Op-eds

Sense of humour crisis

  • PETA editorialpic1
Making light of a tough situation is mostly acceptable and, I guess, understandable. Sometimes we need to find the humorous side to uncomfortable or unpleasant situations, and just laugh. Clever satire dealing with conflict or controversial situations can also be interesting and sometimes helpful. And we all need a good laugh.
by PETA KROST MAUNDER | Nov 19, 2020

However, I had to swallow hard when I received a video four times this week via WhatsApp that was, I guess, meant to be satire. It was a clip from an old German movie showing Hitler freaking out in front of his generals, but it had farcical and bitchy subtitles referring to the recent outcry in the community over the cost of kosher food and kashrut certification fees. The references in the words make it sound like the chief rabbi is Hitler.

I felt quite sick watching it. Any humour was lost on me. Comparing the chief rabbi to Hitler is totally and utterly unacceptable and debase.

In fact, for anyone to be compared to Hitler, I would say, is defamatory, especially if they are Jewish. The man represents the murder of six million Jews. How can we compare anyone to him, not least of all someone who is our spiritual leader?

What was astonishing for me is that there were people in our community sending it around as if it was funny and worth watching.

It was clear from the subtitles that the person or people behind this version of the video were Jewish and very much a part of the community. They were clearly also knowledgeable about the kashrut debate.

If they weren’t, and this had been made by someone outside of the community, we would be baying for blood. It would be the worst kind of antisemitism – comparing our spiritual leader to Hitler. Surely, you don’t get worse than that?

But it was made by a Jewish person or people, so does that make it any better? Does it make it funny or acceptable? I don’t believe it does.

Have I lost my sense of humour, or have some of us gone to a place where such ugliness is perceived to be acceptable?

I find it disturbing.

I have given my opinion on the kashrut debate a number of times, and I’m still clear that I see a genuine move on the part of the Union of Orthodox Synagogues towards improvement. I’m of the belief that we do make mistakes, and we aren’t always right. We are all human. So, when a light is shone on something we may have done wrong, that’s good. When we ignore it, it only gets brighter.

However, when people accept responsibility for something that has been shown to be imperfect, and commit to fixing it, it’s honourable and a sign of real strength of character. It’s not weakness, and it certainly isn’t a reason to stab them in the back.

In the same week and also in our newspaper (page 3), we write about The Kiffness, who created a video comparing Julius Malema to Hitler. There were many in our community who were upset by this, not least of all because it attracted a lot of antisemitic comments on social media.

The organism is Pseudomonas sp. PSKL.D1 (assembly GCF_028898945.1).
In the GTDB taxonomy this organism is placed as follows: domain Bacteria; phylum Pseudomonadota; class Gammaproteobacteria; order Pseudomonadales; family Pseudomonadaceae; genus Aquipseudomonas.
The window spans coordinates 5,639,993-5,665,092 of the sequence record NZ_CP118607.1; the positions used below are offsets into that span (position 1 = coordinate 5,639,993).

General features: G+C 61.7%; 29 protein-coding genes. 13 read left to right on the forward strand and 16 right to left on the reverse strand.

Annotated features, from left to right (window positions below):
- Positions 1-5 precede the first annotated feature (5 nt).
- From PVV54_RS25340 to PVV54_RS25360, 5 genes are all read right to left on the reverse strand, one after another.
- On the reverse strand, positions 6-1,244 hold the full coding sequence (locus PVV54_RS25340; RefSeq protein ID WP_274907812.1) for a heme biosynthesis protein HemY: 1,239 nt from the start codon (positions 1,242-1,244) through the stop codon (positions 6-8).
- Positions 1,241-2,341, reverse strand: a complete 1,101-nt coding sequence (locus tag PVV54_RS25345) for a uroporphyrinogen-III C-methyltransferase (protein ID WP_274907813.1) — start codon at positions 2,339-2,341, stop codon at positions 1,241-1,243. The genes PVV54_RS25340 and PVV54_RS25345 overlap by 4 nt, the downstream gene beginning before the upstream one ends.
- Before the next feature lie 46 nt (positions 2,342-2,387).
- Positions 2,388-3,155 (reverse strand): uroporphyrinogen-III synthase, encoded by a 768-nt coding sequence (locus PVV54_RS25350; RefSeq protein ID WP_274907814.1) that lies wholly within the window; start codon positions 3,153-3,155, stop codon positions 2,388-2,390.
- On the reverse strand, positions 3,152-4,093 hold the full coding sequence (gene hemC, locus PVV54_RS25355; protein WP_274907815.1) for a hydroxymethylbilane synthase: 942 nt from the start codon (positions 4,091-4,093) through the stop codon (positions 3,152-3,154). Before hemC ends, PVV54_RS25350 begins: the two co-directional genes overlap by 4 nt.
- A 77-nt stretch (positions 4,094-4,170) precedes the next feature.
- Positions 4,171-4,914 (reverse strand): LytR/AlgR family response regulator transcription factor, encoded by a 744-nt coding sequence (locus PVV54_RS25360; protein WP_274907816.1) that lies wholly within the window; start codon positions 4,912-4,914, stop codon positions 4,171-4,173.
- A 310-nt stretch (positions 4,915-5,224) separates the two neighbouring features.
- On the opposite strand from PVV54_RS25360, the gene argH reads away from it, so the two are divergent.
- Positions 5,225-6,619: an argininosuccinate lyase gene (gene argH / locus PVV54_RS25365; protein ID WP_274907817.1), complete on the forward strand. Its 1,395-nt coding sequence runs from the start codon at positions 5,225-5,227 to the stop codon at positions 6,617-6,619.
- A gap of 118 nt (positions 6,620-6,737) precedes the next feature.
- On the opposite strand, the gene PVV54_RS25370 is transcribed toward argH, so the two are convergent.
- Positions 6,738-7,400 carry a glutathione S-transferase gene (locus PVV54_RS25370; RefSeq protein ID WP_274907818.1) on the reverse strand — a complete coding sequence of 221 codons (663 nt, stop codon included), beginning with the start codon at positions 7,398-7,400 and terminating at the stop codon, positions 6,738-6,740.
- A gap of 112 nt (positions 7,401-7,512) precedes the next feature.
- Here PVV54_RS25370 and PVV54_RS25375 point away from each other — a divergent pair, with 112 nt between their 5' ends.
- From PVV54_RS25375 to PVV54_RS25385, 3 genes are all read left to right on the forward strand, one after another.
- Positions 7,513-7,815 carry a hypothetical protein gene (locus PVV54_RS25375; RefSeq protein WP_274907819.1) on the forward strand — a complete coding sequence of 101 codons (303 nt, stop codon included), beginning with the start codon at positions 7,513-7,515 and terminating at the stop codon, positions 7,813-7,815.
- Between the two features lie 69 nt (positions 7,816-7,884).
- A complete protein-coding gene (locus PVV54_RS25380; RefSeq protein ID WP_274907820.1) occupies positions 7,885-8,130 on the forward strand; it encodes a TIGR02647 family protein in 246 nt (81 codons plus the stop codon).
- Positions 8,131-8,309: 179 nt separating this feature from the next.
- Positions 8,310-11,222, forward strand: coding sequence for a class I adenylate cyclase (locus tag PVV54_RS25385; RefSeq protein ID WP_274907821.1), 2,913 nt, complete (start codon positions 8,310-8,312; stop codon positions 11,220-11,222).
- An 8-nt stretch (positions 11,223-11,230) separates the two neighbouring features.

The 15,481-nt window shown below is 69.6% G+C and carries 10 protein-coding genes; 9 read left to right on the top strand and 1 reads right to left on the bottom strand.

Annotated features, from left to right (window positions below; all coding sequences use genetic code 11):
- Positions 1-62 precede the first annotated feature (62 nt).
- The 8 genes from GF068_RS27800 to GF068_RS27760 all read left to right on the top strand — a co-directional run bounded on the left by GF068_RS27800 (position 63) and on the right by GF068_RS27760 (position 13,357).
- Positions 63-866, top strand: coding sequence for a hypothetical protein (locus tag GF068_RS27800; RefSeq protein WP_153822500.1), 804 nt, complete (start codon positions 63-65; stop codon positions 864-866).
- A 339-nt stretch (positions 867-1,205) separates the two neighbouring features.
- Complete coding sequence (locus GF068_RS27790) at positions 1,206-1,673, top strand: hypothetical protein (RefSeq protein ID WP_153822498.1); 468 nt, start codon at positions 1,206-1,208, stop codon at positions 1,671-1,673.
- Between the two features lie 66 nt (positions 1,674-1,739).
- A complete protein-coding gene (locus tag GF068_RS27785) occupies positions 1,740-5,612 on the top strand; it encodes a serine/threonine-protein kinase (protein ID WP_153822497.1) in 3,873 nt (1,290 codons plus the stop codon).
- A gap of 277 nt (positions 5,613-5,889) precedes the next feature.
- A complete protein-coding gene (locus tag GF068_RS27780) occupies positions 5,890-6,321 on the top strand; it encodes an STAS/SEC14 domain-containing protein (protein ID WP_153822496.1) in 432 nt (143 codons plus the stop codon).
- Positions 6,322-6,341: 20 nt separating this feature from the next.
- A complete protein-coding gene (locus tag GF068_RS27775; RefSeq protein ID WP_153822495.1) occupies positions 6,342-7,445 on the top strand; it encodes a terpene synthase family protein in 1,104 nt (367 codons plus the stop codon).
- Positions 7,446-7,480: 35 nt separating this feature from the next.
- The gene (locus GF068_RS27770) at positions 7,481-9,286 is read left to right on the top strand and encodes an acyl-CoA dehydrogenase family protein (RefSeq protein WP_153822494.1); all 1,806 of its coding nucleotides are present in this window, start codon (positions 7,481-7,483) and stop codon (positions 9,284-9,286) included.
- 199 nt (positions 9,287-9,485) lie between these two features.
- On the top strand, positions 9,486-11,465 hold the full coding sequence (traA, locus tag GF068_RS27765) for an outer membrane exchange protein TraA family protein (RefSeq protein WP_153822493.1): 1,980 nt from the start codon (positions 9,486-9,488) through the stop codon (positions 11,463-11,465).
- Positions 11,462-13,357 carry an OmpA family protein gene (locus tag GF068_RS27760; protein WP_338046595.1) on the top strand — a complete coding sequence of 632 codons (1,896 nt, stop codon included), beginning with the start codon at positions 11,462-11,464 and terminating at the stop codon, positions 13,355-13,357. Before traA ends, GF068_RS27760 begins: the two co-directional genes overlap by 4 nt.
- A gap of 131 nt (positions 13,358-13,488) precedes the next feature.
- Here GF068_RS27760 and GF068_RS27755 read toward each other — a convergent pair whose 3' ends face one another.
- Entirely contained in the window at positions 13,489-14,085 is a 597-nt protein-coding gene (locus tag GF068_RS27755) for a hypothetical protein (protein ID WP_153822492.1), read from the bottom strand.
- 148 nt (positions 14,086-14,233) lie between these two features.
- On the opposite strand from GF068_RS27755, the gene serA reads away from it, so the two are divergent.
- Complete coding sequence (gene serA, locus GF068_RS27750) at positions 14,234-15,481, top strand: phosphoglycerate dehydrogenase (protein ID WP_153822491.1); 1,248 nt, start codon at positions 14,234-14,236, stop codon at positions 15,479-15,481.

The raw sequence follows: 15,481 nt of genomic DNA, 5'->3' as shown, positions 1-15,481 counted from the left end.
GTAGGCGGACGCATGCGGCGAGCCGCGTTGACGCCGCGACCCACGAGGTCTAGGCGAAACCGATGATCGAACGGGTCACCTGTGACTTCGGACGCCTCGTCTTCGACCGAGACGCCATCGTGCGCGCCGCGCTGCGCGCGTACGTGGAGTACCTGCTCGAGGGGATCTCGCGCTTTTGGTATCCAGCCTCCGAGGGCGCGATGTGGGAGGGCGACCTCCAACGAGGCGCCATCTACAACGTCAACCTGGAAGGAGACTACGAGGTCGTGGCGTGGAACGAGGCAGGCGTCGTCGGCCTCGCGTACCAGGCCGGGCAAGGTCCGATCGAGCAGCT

Help me to understand why it’s okay for us to compare one of our leaders to Hitler, but we won’t accept it from people outside the community. I don’t get it.

Coming back to this distasteful video, I wonder what kind of person sought it out and did the voice over. What were they thinking when they did it? They obviously thought it funny to compare our spiritual leader to Hitler. I wonder if they still do. I would love to understand what was going on for them, and why they felt it was necessary or acceptable. I also find it interesting that they don’t publish their names with the video but are happy to mock someone who has committed his life to our community.

I know I just said we are all fallible and human, but this was just cruel and nasty.

I’m no rabbi, nor am I an expert in morality, and I certainly have my failings. However, I would like to believe that as a community, we set moral standards for ourselves. We may gossip and be a tad bitchy at times, but I would like to think we don’t set out to hurt people.

We are, after all, the people of the book, and have been called on to be “a light unto the nations”. I get that there are some people who will disagree with me, and they are fully entitled to do so.

In fact, there were some who felt that we shouldn’t touch this story in our newspaper because it would make us look bad. We do look bad, but sometimes we have to hold a mirror to ourselves to remind us of who we are and what we aspire to be.

I’m all for people making mistakes, genuinely apologising and righting their wrongs. I call on the people behind this video to do just that.

I wish you all a Shabbat Shalom!

Comment

  1. RadEditor - HTML WYSIWYG Editor. MS Word-like content editing experience thanks to a rich set of formatting tools, dropdowns, dialogs, system modules and built-in spell-check.
    RadEditor's components - toolbar, content area, modes and modules
       
    Toolbar's wrapper 
     
    Content area wrapper
    RadEditor's bottom area: Design, Html and Preview modes, Statistics module and resize handle.
    It contains RadEditor's Modes/views (HTML, Design and Preview), Statistics and Resizer
    Editor Mode buttonsStatistics moduleEditor resizer
      
    RadEditor's Modules - special tools used to provide extra information such as Tag Inspector, Real Time HTML Viewer, Tag Properties and other.
       

Newsletter


kosherworld

Yad Aharon GENERIC2020
 

Follow us on